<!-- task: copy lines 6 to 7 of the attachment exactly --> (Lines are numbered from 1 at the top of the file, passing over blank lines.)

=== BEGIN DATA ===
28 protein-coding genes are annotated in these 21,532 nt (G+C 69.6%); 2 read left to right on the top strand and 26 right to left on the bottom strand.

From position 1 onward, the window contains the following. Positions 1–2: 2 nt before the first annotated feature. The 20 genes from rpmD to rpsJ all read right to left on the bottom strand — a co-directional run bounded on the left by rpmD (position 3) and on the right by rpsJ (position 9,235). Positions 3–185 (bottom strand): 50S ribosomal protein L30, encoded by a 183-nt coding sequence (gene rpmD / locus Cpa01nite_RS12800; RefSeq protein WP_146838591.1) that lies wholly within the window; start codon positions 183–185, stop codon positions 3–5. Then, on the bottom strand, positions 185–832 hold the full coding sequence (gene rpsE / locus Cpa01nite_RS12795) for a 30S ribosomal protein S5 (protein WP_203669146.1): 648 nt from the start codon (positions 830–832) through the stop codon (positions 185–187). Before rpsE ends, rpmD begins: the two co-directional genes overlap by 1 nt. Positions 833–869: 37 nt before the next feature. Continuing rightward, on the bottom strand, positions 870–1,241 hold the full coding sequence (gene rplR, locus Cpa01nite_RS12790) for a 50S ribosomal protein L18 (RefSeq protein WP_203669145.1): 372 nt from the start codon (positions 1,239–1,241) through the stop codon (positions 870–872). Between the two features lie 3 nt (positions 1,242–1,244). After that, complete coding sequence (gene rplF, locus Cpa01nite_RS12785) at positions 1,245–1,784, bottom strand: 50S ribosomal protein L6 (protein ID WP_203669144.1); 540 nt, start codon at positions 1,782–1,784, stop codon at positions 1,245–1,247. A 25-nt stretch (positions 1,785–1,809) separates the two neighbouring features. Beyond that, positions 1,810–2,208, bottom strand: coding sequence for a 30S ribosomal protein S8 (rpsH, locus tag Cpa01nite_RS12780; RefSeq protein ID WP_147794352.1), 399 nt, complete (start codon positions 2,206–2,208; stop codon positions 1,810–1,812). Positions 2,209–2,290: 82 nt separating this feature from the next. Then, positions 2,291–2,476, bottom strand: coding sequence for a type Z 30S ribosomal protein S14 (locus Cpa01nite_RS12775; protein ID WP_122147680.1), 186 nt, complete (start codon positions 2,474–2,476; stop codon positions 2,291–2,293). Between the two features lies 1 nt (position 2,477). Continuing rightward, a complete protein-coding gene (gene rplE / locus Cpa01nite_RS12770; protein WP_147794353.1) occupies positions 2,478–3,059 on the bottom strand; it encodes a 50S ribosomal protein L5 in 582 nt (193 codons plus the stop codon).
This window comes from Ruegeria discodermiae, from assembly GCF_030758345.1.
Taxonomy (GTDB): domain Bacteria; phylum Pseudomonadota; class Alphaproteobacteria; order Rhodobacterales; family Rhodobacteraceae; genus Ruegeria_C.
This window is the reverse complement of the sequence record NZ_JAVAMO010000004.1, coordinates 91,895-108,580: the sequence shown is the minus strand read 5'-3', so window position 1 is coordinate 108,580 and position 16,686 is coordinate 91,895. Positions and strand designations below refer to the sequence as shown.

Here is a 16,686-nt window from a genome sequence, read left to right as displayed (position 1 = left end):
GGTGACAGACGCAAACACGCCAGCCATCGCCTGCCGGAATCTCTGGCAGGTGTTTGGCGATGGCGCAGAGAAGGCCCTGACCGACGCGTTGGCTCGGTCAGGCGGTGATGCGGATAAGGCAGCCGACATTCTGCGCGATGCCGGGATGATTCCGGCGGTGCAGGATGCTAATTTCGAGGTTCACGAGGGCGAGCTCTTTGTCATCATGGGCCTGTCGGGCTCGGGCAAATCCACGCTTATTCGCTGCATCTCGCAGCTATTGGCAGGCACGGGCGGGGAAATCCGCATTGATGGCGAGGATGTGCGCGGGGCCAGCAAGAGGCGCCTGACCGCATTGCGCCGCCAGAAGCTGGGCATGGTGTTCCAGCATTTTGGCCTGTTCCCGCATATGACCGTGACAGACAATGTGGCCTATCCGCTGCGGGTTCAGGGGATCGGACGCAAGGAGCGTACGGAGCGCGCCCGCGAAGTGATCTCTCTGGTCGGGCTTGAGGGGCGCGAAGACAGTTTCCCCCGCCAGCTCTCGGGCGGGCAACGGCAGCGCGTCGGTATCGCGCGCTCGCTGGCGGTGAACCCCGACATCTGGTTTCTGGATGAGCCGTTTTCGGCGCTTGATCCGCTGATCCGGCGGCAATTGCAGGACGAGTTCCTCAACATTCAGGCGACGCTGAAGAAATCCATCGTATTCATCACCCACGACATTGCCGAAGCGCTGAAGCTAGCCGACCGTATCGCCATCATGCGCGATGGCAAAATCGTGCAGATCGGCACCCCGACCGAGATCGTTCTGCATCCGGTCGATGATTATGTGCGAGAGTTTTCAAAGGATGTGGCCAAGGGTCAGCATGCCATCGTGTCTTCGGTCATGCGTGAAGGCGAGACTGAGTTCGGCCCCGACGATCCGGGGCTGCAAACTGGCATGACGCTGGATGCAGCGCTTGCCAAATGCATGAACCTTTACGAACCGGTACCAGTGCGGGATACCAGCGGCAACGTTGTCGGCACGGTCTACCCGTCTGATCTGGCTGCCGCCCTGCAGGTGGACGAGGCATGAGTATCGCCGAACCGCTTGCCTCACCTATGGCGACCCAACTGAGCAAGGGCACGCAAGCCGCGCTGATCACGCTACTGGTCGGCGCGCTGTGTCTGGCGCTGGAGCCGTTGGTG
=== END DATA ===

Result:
Here is a 16,686-nt window from a genome sequence, read left to right as displayed (position 1 = left end):
GGTGACAGACGCAAACACGCCAGCCATCGCCTGCCGGAATCTCTGGCAGGTGTTTGGCGATGGCGCAGAGAAGGCCCTGACCGACGCGTTGGCTCGGTCAGGCGGTGATGCGGATAAGGCAGCCGACATTCTGCGCGATGCCGGGATGATTCCGGCGGTGCAGGATGCTAATTTCGAGGTTCACGAGGGCGAGCTCTTTGTCATCATGGGCCTGTCGGGCTCGGGCAAATCCACGCTTATTCGCTGCATCTCGCAGCTATTGGCAGGCACGGGCGGGGAAATCCGCATTGATGGCGAGGATGTGCGCGGGGCCAGCAAGAGGCGCCTGACCGCATTGCGCCGCCAGAAGCTGGGCATGGTGTTCCAGCATTTTGGCCTGTTCCCGCATATGACCGTGACAGACAATGTGGCCTATCCGCTGCGGGTTCAGGGGATCGGACGCAAGGAGCGTACGGAGCGCGCCCGCGAAGTGATCTCTCTGGTCGGGCTTGAGGGGCGCGAAGACAGTTTCCCCCGCCAGCTCTCGGGCGGGCAACGGCAGCGCGTCGGTATCGCGCGCTCGCTGGCGGTGAACCCCGACATCTGGTTTCTGGATGAGCCGTTTTCGGCGCTTGATCCGCTGATCCGGCGGCAATTGCAGGACGAGTTCCTCAACATTCAGGCGACGCTGAAGAAATCCATCGTATTCATCACCCACGACATTGCCGAAGCGCTGAAGCTAGCCGACCGTATCGCCATCATGCGCGATGGCAAAATCGTGCAGATCGGCACCCCGACCGAGATCGTTCTGCATCCGGTCGATGATTATGTGCGAGAGTTTTCAAAGGATGTGGCCAAGGGTCAGCATGCCATCGTGTCTTCGGTCATGCGTGAAGGCGAGACTGAGTTCGGCCCCGACGATCCGGGGCTGCAAACTGGCATGACGCTGGATGCAGCGCTTGCCAAATGCATGAACCTTTACGAACCGGTACCAGTGCGGGATACCAGCGGCAACGTTGTCGGCACGGTCTACCCGTCTGATCTGGCTGCCGCCCTGCAGGTGGACGAGGCATGAGTATCGCCGAACCGCTTGCCTCACCTATGGCGACCCAACTGAGCAAGGGCACGCAAGCCGCGCTGATCACGCTACTGGTCGGCGCGCTGTGTCTGGCGCTGGAGCCGTTGGTG